What oh-so-helpful suggestions for parents are driving you mad? Share them in the comments section.
- You don’t own a hot glue gun.
You don’t make tiered, artisanal cakes that look like dragons or castles or the Millennium Falcon.
You don’t go to PTA meetings.
You don’t bake for bake sales.
You let your kids look at screens.
You’re always at work, so you don’t volunteer at school.
You’re not always at work, and you don’t volunteer at school.
You don’t garden and teach your children to be one with nature.
Your child’s favorite vegetables are zucchini bread and ketchup.
You don’t make any sweaters or crochet socks for your children.
You know what? THIS LIST SUCKS.
Here are the ten things you really suck at instead.
- You don’t own a hot glue gun? You don’t suck as a mom. You suck at crafts.
- You don’t make tiered, artisanal cakes that look like dragons or castles or the Millennium Falcon? You don’t suck as a mom. You suck at artisanal baking.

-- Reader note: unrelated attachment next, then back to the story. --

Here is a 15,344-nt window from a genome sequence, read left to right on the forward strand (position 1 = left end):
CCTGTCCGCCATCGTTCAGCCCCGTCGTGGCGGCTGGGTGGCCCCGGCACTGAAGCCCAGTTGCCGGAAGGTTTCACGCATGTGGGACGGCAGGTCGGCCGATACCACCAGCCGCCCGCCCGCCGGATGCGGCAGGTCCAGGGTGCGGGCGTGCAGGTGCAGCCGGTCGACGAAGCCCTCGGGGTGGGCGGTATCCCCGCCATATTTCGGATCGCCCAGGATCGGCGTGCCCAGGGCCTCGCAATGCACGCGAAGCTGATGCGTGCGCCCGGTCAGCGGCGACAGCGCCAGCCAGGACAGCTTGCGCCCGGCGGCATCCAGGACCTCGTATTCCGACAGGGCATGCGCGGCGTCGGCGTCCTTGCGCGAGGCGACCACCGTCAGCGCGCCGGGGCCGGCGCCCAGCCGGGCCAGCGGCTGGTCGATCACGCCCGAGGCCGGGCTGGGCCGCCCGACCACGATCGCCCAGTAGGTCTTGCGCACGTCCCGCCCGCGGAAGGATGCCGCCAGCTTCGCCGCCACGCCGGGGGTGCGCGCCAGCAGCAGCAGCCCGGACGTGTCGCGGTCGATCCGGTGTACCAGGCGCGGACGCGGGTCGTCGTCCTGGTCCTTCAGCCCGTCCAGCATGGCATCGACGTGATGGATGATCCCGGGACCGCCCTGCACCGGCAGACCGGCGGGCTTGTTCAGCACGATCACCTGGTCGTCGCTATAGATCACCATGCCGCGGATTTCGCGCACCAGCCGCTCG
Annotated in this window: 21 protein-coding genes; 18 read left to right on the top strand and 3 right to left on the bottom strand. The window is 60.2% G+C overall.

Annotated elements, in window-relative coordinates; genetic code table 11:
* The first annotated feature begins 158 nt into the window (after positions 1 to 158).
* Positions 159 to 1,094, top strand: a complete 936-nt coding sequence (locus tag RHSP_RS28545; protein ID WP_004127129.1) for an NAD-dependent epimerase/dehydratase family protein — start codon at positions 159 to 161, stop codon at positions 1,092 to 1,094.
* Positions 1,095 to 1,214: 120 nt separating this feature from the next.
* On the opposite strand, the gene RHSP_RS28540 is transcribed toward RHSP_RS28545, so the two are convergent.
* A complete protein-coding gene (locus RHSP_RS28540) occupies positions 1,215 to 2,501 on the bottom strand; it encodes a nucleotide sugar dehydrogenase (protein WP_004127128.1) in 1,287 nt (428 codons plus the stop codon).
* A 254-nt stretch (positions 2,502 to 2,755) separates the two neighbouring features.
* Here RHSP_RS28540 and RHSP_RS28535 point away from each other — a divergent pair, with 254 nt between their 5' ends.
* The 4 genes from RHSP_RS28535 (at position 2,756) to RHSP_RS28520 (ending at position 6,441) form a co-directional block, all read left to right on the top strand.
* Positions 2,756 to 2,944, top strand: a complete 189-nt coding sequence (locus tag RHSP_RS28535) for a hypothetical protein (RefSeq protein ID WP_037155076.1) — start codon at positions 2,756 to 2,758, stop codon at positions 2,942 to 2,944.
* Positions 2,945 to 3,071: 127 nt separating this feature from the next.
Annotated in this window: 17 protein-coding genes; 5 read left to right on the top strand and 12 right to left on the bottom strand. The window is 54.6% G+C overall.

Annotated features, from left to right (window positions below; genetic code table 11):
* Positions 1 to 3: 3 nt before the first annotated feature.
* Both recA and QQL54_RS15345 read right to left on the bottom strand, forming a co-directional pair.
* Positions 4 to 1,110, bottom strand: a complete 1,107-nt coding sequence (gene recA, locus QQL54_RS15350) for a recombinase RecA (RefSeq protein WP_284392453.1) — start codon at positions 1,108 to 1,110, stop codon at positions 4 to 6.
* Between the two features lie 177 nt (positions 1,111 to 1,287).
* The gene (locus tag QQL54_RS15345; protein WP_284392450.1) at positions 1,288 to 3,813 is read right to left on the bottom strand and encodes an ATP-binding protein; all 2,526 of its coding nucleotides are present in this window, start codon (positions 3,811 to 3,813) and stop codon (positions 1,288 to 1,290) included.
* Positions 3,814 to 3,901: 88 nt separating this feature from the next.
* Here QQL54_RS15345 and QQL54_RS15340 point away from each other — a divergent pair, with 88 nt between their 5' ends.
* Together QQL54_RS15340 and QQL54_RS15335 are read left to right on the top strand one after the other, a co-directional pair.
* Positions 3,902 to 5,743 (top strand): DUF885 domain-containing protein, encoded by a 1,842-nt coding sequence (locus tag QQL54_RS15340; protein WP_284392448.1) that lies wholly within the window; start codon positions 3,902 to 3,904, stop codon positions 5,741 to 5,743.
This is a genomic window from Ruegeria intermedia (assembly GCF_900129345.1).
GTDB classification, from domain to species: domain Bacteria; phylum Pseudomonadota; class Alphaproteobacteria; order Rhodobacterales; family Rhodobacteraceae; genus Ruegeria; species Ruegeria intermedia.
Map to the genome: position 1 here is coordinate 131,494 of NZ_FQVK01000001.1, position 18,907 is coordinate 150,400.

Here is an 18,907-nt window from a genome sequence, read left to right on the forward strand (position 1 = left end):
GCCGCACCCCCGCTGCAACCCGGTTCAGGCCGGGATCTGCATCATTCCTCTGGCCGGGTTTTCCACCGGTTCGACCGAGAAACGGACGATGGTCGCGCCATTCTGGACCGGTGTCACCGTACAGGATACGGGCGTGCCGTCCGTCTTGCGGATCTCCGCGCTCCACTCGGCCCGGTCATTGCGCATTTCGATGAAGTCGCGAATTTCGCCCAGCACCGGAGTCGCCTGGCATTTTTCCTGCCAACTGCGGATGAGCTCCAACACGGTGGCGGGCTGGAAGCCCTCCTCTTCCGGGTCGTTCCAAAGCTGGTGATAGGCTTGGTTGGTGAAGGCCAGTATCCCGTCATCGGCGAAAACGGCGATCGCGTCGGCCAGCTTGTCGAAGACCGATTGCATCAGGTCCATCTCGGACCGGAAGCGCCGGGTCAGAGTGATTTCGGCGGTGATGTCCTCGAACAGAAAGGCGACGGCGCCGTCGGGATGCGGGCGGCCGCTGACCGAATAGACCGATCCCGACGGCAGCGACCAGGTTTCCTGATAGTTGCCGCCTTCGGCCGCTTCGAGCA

- You don’t go to PTA meetings? You don’t suck as a mom. You suck at driving yourself insane. (That’s good.)
- You don’t bake for bake sales? You don’t suck as a mom. You suck at taking on annoying tasks.
- You let your kids look at screens? You don’t suck as a mom. You suck at living in a cave with delightfully quirky hermits.
- You’re always working, so you don’t volunteer at school. You don’t suck as a mom. You suck at bleeding yourself dry. But you’re very good at maintaining your sanity.
- You’re not always at work, and you don’t volunteer at school. You don’t suck as a mom. You suck at being an unpaid school employee who ultimately takes work away from people who might otherwise get paid jobs in your school district.
- You don’t garden and teach your children to be one with nature. You don’t suck as a mom. You suck at pretending to be an earth mother.
- Your child’s favorite vegetables are zucchini bread and ketchup. You don’t suck as a mom. You suck at forcing your kids to eat vegetables.
- You don’t make any sweaters or cashmere socks for your children. You don’t suck as a mom. You suck at knitting.
Do I suck at making lists? Did I miss the real reasons you suck as a mom? Let me know in the comments.
I can’t believe there are articles popping up telling me to celebrate the 25th anniversary one of the biggest piece of sh%$ movies of the ’90s, “Pretty Woman.”